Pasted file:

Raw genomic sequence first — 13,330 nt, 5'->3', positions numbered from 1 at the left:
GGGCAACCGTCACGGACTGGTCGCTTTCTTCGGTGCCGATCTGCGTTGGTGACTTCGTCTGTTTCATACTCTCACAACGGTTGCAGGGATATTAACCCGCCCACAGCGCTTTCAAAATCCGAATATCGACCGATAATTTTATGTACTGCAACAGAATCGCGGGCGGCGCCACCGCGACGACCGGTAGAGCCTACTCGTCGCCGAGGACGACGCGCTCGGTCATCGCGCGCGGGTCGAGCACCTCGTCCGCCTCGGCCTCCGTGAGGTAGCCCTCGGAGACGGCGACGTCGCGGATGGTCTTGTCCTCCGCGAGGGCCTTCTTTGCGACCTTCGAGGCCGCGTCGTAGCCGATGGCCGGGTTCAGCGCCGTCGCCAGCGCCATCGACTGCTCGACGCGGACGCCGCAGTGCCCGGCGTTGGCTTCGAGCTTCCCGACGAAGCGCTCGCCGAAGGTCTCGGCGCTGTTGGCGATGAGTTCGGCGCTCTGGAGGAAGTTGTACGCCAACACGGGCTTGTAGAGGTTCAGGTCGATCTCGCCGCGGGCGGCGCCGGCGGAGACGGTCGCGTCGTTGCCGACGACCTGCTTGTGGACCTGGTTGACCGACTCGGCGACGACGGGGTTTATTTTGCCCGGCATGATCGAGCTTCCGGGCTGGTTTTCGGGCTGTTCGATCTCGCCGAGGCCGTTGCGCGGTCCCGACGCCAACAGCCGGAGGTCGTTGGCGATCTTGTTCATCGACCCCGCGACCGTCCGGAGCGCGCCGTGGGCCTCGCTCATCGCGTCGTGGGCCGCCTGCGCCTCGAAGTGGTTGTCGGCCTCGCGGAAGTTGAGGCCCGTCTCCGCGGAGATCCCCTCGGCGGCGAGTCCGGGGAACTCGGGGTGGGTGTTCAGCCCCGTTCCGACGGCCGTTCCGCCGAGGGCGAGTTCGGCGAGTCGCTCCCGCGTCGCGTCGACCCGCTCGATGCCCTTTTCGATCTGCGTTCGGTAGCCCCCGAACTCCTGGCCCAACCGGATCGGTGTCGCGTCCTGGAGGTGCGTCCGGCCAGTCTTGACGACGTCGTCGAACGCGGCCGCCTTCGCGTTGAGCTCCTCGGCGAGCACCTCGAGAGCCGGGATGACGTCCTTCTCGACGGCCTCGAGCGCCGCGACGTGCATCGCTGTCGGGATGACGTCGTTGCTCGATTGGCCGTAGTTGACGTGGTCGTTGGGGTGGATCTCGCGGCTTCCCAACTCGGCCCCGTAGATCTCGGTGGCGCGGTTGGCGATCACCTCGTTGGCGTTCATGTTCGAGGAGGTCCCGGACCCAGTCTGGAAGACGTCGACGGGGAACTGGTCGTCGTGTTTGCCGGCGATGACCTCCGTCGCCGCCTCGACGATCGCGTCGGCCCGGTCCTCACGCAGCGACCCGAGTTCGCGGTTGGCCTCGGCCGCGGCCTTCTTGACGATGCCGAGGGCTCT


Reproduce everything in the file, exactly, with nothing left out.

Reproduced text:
Raw genomic sequence first — 13,330 nt, 5'->3', positions numbered from 1 at the left:
GGGCAACCGTCACGGACTGGTCGCTTTCTTCGGTGCCGATCTGCGTTGGTGACTTCGTCTGTTTCATACTCTCACAACGGTTGCAGGGATATTAACCCGCCCACAGCGCTTTCAAAATCCGAATATCGACCGATAATTTTATGTACTGCAACAGAATCGCGGGCGGCGCCACCGCGACGACCGGTAGAGCCTACTCGTCGCCGAGGACGACGCGCTCGGTCATCGCGCGCGGGTCGAGCACCTCGTCCGCCTCGGCCTCCGTGAGGTAGCCCTCGGAGACGGCGACGTCGCGGATGGTCTTGTCCTCCGCGAGGGCCTTCTTTGCGACCTTCGAGGCCGCGTCGTAGCCGATGGCCGGGTTCAGCGCCGTCGCCAGCGCCATCGACTGCTCGACGCGGACGCCGCAGTGCCCGGCGTTGGCTTCGAGCTTCCCGACGAAGCGCTCGCCGAAGGTCTCGGCGCTGTTGGCGATGAGTTCGGCGCTCTGGAGGAAGTTGTACGCCAACACGGGCTTGTAGAGGTTCAGGTCGATCTCGCCGCGGGCGGCGCCGGCGGAGACGGTCGCGTCGTTGCCGACGACCTGCTTGTGGACCTGGTTGACCGACTCGGCGACGACGGGGTTTATTTTGCCCGGCATGATCGAGCTTCCGGGCTGGTTTTCGGGCTGTTCGATCTCGCCGAGGCCGTTGCGCGGTCCCGACGCCAACAGCCGGAGGTCGTTGGCGATCTTGTTCATCGACCCCGCGACCGTCCGGAGCGCGCCGTGGGCCTCGCTCATCGCGTCGTGGGCCGCCTGCGCCTCGAAGTGGTTGTCGGCCTCGCGGAAGTTGAGGCCCGTCTCCGCGGAGATCCCCTCGGCGGCGAGTCCGGGGAACTCGGGGTGGGTGTTCAGCCCCGTTCCGACGGCCGTTCCGCCGAGGGCGAGTTCGGCGAGTCGCTCCCGCGTCGCGTCGACCCGCTCGATGCCCTTTTCGATCTGCGTTCGGTAGCCCCCGAACTCCTGGCCCAACCGGATCGGTGTCGCGTCCTGGAGGTGCGTCCGGCCAGTCTTGACGACGTCGTCGAACGCGGCCGCCTTCGCGTTGAGCTCCTCGGCGAGCACCTCGAGAGCCGGGATGACGTCCTTCTCGACGGCCTCGAGCGCCGCGACGTGCATCGCTGTCGGGATGACGTCGTTGCTCGATTGGCCGTAGTTGACGTGGTCGTTGGGGTGGATCTCGCGGCTTCCCAACTCGGCCCCGTAGATCTCGGTGGCGCGGTTGGCGATCACCTCGTTGGCGTTCATGTTCGAGGAGGTCCCGGACCCAGTCTGGAAGACGTCGACGGGGAACTGGTCGTCGTGTTTGCCGGCGATGACCTCCGTCGCCGCCTCGACGATCGCGTCGGCCCGGTCCTCACGCAGCGACCCGAGTTCGCGGTTGGCCTCGGCCGCGGCCTTCTTGACGATGCCGAGGGCTCT